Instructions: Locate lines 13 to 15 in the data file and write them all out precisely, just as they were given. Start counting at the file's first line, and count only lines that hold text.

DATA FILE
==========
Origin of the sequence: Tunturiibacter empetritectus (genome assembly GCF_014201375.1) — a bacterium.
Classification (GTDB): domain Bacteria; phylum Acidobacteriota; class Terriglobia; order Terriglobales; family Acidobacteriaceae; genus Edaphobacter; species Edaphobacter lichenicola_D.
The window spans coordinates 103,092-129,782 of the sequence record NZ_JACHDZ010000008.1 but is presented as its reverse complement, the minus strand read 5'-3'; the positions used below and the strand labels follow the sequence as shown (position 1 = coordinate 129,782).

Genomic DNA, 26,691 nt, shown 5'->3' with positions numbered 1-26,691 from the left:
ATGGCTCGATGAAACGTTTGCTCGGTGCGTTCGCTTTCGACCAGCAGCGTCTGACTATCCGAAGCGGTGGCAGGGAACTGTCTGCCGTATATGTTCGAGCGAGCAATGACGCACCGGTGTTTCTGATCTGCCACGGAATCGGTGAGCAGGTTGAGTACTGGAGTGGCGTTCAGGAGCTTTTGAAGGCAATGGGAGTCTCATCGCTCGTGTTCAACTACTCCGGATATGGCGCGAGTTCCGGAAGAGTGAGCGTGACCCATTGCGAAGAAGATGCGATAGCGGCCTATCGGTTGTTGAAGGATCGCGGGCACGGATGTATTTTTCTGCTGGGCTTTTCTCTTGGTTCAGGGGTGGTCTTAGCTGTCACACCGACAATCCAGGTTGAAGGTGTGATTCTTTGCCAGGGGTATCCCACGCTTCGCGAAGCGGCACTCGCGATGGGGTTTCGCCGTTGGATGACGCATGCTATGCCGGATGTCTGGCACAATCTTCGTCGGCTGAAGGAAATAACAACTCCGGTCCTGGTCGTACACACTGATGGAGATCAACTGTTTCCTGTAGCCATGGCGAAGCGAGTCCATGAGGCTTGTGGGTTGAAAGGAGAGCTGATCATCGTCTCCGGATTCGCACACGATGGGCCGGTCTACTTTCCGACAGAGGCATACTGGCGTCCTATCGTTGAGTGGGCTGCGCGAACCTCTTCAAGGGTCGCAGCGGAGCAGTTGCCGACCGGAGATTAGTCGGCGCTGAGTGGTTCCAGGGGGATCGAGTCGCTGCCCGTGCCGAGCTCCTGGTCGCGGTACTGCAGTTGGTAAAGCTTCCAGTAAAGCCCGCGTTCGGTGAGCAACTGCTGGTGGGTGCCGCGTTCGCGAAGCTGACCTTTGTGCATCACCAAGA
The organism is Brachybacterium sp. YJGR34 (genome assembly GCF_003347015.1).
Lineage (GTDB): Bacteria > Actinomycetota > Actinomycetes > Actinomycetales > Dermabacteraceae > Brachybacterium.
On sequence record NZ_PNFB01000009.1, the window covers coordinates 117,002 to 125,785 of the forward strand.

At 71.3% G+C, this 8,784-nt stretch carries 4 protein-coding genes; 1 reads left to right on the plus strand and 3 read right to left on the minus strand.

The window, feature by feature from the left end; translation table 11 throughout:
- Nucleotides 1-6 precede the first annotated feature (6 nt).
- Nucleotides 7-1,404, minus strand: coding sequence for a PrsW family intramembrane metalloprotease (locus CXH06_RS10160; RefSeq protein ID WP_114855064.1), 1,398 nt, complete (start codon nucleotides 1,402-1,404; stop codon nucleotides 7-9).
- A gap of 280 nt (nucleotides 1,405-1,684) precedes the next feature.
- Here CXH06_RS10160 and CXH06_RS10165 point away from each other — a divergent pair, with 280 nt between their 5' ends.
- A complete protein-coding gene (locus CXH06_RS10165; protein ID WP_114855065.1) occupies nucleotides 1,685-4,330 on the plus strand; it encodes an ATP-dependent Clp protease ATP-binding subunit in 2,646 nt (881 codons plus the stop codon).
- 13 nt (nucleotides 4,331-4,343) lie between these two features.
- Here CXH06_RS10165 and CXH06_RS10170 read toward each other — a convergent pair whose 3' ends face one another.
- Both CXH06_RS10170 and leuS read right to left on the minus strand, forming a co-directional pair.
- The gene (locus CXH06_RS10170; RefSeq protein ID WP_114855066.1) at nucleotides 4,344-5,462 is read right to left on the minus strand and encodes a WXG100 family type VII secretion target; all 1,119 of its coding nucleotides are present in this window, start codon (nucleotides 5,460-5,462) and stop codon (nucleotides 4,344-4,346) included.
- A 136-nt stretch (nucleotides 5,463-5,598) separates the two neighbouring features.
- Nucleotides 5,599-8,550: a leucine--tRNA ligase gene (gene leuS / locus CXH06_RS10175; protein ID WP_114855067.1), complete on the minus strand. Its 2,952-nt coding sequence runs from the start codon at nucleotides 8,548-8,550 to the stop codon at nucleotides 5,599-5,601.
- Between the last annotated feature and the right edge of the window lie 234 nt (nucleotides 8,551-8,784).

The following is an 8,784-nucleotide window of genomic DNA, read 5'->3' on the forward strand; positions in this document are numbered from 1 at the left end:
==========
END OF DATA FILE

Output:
- A gap of 280 nt (nucleotides 1,405-1,684) precedes the next feature.
- Here CXH06_RS10160 and CXH06_RS10165 point away from each other — a divergent pair, with 280 nt between their 5' ends.
- A complete protein-coding gene (locus CXH06_RS10165; protein ID WP_114855065.1) occupies nucleotides 1,685-4,330 on the plus strand; it encodes an ATP-dependent Clp protease ATP-binding subunit in 2,646 nt (881 codons plus the stop codon).